Chris Kennedy – Bob Graham Round – 19 June 2010
The idea of attempting the Bob Graham Round first enters your head like any other innocent, passing thought. The difference is this innocent thought gets stuck. Wedged somewhere within your brain. It sits there slowly feeding on the grey matter like an insect’s larva, feeding and growing until the small grub becomes a monster. The once passing thought becomes a life obsession, encompassing your every waking moment, and many of the sleeping ones.
I know I’m well prepared for this attempt, or at least I hope I am. I know I’ve done all the training I could have. If it’s not enough then it’s to late now.
19th June 2010. The weather forecast is for perfect conditions, but as we hit the first summit we loose all visibility. I suddenly begin to worry, only imaging how disheartening it would be to lose time so early. My 2 pacers, Jim Thompson and Tom Ford, keep a level head and guide me directly to the trig point. Within 200m we are out of the clag and can see the flashing head torch of Jonny Kennedy who has located the fence crossing for me and will have the bearing ready for the decent. Jonny leaves us at the Cumbrian Way, to mark the river crossing for Mungrisdale, and we head off up to Great Calva.
Fortunately the Hall’s Fell decent is uneventful and we reach Threlkeld quicker than I have ever done before. Although my plan was to run straight through I am happy to stop for photos and a sandwich.
By Watson Dodd we leave the last of the low cloud and have perfect visibility for the rest of the day. Although my motivation is high on the Helvellyn range I’m becoming increasingly nauseous. I cannot stomach anything and know if I don’t eat I’m unlikely to get up Fairfiled. Keith Wood, my pacer, is incredibly supportive and tries to take my mind off the nausea by pointing out the picture – perfect panoramic views and reassures me we are well ahead of my 21 hour schedule
By Dunmail I cannot eat anything. I make a token prod at the pasta Gillian and Steve Donaldson have prepared me, and I try not to retch at the thought of eating the greasy bacon butty I was planning on having.
I dig deep up Steel Fell when at the top I feel my nausea lift. I instantly stop to get some food down me and the sickness returns shortly after. I didn’t think about quitting the whole day but I remember at Sergeant Man thinking how nice it would be to put a warm jacket on and curl up by a rock. Pushing that thought straight from my mind I carry on. The nausea becoming less regular and by Bowfell I feel great. Phillip Pearson, my pacer, tells me I am on track for a sub 20 hour round. However the decants are getting slower, and even at the best of times I am far from quick on the unforgivingly harsh, rocky terrain of the Scafells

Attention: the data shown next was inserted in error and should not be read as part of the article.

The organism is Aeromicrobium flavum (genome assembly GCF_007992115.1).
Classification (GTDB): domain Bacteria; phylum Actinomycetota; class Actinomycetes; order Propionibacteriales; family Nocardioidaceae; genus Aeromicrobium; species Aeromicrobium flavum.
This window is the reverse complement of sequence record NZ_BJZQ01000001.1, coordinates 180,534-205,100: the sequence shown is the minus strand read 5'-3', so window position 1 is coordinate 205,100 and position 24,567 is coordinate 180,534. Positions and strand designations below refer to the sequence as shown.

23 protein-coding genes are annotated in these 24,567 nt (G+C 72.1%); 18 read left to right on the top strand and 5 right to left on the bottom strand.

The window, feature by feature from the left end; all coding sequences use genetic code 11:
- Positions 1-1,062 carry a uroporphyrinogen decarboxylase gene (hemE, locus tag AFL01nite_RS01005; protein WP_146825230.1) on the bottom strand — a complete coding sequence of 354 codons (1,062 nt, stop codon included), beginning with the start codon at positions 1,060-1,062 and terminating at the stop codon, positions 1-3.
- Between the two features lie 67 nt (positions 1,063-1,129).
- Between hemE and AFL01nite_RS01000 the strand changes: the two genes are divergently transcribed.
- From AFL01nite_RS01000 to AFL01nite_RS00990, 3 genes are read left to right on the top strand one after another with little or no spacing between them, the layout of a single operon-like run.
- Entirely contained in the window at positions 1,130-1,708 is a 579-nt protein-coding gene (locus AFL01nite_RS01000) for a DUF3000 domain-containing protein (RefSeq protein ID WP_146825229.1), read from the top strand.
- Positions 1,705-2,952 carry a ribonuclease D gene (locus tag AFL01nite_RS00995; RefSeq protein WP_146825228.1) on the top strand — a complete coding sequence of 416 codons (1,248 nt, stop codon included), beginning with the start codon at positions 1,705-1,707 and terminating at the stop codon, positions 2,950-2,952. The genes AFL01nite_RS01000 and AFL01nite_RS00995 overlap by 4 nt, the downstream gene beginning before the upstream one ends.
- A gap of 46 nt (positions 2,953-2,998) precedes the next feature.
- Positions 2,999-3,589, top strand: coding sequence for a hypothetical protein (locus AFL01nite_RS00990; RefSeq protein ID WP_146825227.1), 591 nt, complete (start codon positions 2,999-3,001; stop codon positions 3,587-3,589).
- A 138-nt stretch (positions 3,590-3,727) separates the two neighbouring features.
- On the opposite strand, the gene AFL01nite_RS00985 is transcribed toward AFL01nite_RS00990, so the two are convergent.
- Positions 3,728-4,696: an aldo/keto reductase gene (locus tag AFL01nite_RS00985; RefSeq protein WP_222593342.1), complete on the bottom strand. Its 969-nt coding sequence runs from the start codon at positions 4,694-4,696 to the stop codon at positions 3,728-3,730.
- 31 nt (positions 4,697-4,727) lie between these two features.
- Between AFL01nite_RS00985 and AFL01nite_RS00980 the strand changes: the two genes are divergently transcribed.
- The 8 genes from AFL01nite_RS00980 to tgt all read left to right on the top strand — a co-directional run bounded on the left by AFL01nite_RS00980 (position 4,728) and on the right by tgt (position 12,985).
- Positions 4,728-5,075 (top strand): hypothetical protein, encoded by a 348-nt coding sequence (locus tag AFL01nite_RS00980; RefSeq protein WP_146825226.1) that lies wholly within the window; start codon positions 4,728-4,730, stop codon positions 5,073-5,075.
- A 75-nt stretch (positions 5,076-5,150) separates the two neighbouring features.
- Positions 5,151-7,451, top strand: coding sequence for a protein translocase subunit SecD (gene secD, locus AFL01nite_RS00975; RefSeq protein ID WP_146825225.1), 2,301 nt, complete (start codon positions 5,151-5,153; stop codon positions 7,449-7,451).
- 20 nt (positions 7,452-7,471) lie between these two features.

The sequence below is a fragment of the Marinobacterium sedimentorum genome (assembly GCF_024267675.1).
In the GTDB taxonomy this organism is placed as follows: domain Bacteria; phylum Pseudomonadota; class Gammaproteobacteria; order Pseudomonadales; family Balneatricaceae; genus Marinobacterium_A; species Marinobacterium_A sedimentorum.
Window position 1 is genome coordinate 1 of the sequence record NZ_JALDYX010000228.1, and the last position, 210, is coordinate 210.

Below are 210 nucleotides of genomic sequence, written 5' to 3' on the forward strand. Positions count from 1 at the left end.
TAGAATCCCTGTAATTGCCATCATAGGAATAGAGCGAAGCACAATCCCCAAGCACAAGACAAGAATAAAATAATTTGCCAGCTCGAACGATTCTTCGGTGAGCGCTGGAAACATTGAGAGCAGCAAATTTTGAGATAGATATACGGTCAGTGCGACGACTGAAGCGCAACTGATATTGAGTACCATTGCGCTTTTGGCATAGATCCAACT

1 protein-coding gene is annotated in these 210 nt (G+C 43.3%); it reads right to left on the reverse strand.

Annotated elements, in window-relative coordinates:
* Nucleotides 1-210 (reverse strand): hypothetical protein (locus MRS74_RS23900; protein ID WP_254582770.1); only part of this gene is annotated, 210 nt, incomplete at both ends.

I feel sure that it takes me longer to come down from Scafell than it normally does to get up. The soles of my feet and quads scream at me to stop and at Wasdale I finally do. Pasta, cheese ‘n’ pickle, fruit, custard, cake, tea. What a feed!
The toughest leg, in my mind, now lay ahead. I would also come face to face with Great Gable. With the visibility being near perfect, it had seemed rare when I couldn’t look off into the distance and see Gable somewhere, taunting me as I stumble around on its smaller cousins.
Fred Smith was my pacer for leg 4 but Phillip Pearson decided to continue from leg 3 and Chris Redfern, who I think may have an innocent passing thought lodged in his head, came along for the ride.
Climb after climb the weather got warmer, the wind dropped and Gable looked further away… This was tough. By Pillar we were at least running towards my nemesis. “Come an’ ave a go if you think your hard enough!” I didn’t feel particularly hard.
I push on. Kirkfell is every bit as tough as it always is and I give 100% of my body and soul getting up Great Gable. But I do it. With a big daft grin on my face. “You come on if your hard enough.” I can say it at the top but would not have dared at the bottom.
By Honister I am over 40 minutes down on my 21 hour schedule. But I am still grinning like a fool, knowing the round is now well within reach. I decide to push even harder from now as the grassier terrain will be gentler on my feet and joints.
Ascending is still slow but coming down from Dalehead, Hinscarth and Robinson I run like I’m on fresh legs and Peter Mullarkey, John Finnigan and Mark Thompson struggle to keep up.
Coming into Keswick my heart rate cannot be far off 100%. I have made up 35 minutes on the last leg and touch the door of Moot Hall at 21:05. I only wish I could smile, as the emotion closes my throat and I struggled for breath
Five minutes later I can breathe again and even though I can’t quite stomach the pint that was bought for me I am happy. Very Happy.
I would like to thank every one who supported me along this journey, including all the runners, the support team, everyone at Saltwell Harriers, and my wife and daughter for putting up with me.